Background: Early-onset sepsis is a common diagnosis in neonatal intensive care units. Because of the low incidence, overtreatment is also common.
Objective: To measure the sensitivity and negative predictive value of 2 serial white blood cell counts and a negative blood culture at 24 hours in predicting a noninfected neonate in the evaluation of early-onset sepsis.
Methods: We performed a historical cohort study of neonates in the University of Massachusetts Newborn Nursery and neonatal intensive care unit born between 1999 and 2008 who had sepsis evaluations within the first 24 hours of life.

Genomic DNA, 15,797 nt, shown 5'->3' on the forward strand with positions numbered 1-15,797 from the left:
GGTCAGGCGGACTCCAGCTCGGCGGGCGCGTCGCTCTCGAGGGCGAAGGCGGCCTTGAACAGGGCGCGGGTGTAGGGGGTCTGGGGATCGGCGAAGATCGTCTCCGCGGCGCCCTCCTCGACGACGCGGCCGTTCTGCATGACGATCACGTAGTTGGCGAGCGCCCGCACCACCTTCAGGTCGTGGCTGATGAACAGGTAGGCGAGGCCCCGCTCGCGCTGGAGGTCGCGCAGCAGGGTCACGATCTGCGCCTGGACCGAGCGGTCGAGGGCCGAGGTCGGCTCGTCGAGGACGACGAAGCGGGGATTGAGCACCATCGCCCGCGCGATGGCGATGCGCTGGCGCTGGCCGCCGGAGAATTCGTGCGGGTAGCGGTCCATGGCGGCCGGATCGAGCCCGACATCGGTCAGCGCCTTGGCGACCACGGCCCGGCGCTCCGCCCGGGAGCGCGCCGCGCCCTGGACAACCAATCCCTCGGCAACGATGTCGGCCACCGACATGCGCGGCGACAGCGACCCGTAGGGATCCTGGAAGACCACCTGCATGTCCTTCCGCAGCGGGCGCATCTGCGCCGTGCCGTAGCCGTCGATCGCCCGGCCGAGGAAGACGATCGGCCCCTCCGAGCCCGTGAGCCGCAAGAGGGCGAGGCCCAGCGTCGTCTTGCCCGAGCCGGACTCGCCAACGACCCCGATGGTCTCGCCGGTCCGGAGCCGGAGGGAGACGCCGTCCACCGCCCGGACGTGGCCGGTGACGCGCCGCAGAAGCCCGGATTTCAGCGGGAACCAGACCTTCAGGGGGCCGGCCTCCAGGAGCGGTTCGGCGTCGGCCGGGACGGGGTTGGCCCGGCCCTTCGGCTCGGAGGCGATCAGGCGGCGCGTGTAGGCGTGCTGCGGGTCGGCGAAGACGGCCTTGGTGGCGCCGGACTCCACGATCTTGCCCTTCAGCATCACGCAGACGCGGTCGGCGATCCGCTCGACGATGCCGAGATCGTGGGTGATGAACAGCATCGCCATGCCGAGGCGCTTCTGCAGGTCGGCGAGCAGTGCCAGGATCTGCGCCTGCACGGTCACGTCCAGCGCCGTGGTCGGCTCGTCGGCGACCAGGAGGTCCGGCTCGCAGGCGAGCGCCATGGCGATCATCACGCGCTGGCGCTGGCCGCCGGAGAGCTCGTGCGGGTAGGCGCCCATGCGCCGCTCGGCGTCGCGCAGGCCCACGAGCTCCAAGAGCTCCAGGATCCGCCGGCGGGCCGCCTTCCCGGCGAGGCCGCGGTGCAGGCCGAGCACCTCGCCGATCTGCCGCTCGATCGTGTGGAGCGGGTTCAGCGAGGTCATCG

Results: Three thousand two hundred thirteen patients were identified; 59 were excluded due to missing data. Of the 3154 included neonates, 1539 (49%) had 2 normal immature to total neutrophil (I:T) ratios and a negative blood culture at 24 hours. Two of these blood cultures showed growth of bacteria after 24 hours but were considered contaminants, and antibiotics were stopped at 48 hours. None of the 1539 neonates with normal I:T ratios was subsequently diagnosed with sepsis (negative predictive value 100%; [95% confidence interval: 99.905%–100%]).
Conclusions: In this study, the combination of 2 serial normal I:T ratios and a negative blood culture at 24 hours in the evaluation of early-onset sepsis shortly after birth is indicative of a noninfected neonate. This suggests that antibiotics can safely be stopped at 24 hours in these neonates, which comprises approximately 50% of our study population.